Canine Influenza Vaccine
Feeding dogs prone to pancreatitis or who can’t tolerate dietary fat.
News item written by Mary Straus, published in the Whole Dog Journal, August 2009.
A new vaccine for canine influenza virus (CIV) developed by Internet/Schering Plough was conditionally approved in May 2009 [Update: full approval granted 6/9/10]. Conditional licenses are granted before much is known about a vaccine’s effectiveness. This is a killed virus vaccine, so it cannot cause disease itself. The makers suggest that two vaccinations are given two to four weeks apart; it can then be given annually. (Whether it needs to be given annually is unclear, since most viral vaccines confer long-term immunity).
Canine influenza was first identified in 2004 in racing greyhounds in Florida. It has now been found in 30 states, though the number of cases is still small. The areas most affected are Florida, New York City’s northern suburbs, Philadelphia, Denver, and a recent outbreak in New Jersey. There is no evidence that it has spread to other countries. Most cases occur where dogs are housed closely together
CIV is a highly infectious respiratory disease that is considered one of many types of kennel cough. Each type of kennel cough is different, so vaccinations for other types will not protect against CIV. It is spread by contact with infected dogs, or with anything that has come in contact with those dogs. The virus can persist for up to a week in the environment, but is deactivated by common disinfectants, such as alcohol and bleach. It is most commonly found in high-traffic facilities, or kennels where many dogs are housed together.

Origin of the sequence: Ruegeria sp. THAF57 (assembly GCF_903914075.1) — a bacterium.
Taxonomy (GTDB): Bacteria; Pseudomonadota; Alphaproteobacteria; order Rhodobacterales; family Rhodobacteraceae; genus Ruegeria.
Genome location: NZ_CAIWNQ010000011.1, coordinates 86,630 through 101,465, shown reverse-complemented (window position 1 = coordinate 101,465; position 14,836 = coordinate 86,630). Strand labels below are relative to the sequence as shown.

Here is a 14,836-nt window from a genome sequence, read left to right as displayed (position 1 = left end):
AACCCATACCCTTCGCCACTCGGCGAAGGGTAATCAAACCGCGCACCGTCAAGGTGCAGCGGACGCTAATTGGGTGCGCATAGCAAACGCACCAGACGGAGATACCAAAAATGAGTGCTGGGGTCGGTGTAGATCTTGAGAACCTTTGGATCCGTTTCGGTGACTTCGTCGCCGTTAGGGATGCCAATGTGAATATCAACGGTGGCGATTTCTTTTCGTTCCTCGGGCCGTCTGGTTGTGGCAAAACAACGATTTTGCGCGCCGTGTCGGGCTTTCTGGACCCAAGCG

The vaccine may only reduce the duration and severity of the disease rather than giving complete protection, similar to influenza vaccines in other species. It may also reduce shedding of the virus and so make it less contagious. Canine influenza is restricted to dogs and is not contagious to other species.
Virtually all dogs exposed to CIV will be infected, though the severity will vary considerably. Approximately 20 percent of infected dogs may show no signs at all. Symptoms can last up to a month, and may include a low-grade fever, nasal discharge, and a mild, productive cough. In 10 to 20 percent of cases, the virus can lead to high fever and pneumonia, usually caused by secondary bacterial infection. The fatality rate is currently between one and five percent of affected dogs. The virus is not responsive to antibiotics, though they can be helpful for secondary infections.
Should you vaccinate your dog? It depends on your dog's likelihood of exposure and overall health. Because the risk of CIV to most dogs is minimal at this time, few household dogs are likely to benefit from the vaccine. It may be helpful for kennels where large numbers of dogs are housed together, especially in areas where the disease is prevalent. Discuss the potential risks and benefits with your vet.
Update April 2015: An outbreak of canine influenza in the Chicago area is from a new strain of canine influenza. We don't know how effective the vaccine will be against this new strain, but veterinarians are encouraging owners to vaccinate dogs in the area, as even partial immunity might be enough to save a dog's life. More info:
- Canine Flu Update – Vaccines and More (December 2015)
- Midwest Canine Influenza outbreak caused by new strain of virus
- Chicago canine influenza outbreak traced to H3N2 strain
- Does Your Pet Need a “Lifestyle” Vaccine? (Re-Thinking the Dog Flu)
- AVMA Resources:
- Recent reports overstated canine influenza activity(January 2012)
- New worries about canine flu: Should you vaccinate your dog?
- Intervet USA, (908) 298-4000
- Spike in dog-flu reports attracts media attention (12/22/11)
- Canine Influenza Virus
- Confirmed cases by state
- 10 Things to Know About the H3N8 Dog Flu
- New Flu Vaccine Approved – for Dogs
- Canine influenza: Scary news everywhere you look -- but what ' s the real story?
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